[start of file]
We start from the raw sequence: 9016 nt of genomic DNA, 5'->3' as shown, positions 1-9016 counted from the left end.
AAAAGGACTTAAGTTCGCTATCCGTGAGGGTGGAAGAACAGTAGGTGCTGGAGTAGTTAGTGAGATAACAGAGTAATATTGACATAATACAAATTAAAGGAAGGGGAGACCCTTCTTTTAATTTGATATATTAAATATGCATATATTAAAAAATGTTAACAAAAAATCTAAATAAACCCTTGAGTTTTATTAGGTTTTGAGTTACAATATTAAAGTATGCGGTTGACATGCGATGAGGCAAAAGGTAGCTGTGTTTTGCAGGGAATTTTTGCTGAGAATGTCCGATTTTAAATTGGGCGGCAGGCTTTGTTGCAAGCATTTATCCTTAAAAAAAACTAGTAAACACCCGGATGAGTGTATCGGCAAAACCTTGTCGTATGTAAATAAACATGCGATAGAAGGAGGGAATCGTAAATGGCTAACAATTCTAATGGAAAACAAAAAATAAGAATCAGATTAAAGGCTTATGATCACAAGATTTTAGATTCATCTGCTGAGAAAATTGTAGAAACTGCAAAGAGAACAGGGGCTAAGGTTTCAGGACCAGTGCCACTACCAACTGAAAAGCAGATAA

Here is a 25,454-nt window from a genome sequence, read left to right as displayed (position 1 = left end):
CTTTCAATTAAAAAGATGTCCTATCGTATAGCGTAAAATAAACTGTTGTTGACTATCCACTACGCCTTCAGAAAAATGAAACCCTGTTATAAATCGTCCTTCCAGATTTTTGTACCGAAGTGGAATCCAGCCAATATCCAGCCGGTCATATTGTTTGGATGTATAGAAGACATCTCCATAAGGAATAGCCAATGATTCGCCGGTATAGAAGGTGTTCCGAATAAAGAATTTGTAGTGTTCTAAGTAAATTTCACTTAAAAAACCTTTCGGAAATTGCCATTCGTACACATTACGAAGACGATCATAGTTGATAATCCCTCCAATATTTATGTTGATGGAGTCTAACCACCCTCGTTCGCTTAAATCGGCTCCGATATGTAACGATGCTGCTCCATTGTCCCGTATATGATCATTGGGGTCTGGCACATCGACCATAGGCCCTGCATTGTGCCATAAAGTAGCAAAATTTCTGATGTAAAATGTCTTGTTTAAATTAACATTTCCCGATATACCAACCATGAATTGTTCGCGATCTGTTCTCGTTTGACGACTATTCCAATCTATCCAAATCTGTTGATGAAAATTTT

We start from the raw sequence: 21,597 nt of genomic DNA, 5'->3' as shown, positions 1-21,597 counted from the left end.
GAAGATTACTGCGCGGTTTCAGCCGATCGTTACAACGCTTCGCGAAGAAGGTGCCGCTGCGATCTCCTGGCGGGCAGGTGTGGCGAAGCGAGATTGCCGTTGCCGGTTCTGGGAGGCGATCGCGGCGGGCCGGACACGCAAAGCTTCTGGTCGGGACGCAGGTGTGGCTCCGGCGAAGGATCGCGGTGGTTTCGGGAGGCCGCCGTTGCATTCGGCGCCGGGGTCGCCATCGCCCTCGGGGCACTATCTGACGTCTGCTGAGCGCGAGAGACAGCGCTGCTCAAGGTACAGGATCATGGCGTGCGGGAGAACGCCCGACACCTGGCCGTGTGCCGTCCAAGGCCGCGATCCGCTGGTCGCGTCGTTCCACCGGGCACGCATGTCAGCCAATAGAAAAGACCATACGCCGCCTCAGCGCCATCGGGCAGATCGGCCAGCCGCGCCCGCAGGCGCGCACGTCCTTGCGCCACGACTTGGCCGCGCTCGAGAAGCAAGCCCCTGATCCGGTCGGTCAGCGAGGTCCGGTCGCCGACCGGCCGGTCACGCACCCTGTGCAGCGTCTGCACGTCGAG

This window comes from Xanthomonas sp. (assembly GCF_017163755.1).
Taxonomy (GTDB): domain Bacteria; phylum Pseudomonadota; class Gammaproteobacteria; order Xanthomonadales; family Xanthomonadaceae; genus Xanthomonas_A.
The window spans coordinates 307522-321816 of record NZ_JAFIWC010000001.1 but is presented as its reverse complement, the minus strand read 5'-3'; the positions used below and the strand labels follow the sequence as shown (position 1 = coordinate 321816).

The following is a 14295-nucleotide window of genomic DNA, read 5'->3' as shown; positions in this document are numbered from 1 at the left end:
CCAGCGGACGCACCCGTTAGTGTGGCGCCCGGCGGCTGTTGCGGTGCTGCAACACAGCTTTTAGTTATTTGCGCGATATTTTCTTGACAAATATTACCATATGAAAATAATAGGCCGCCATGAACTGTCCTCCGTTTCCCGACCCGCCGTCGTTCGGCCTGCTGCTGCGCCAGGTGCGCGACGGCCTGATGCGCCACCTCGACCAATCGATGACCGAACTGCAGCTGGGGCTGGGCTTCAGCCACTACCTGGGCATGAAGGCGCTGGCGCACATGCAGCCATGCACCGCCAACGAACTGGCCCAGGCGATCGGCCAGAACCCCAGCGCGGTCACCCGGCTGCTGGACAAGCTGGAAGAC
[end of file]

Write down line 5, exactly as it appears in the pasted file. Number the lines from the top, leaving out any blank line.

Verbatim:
We start from the raw sequence: 21,597 nt of genomic DNA, 5'->3' as shown, positions 1-21,597 counted from the left end.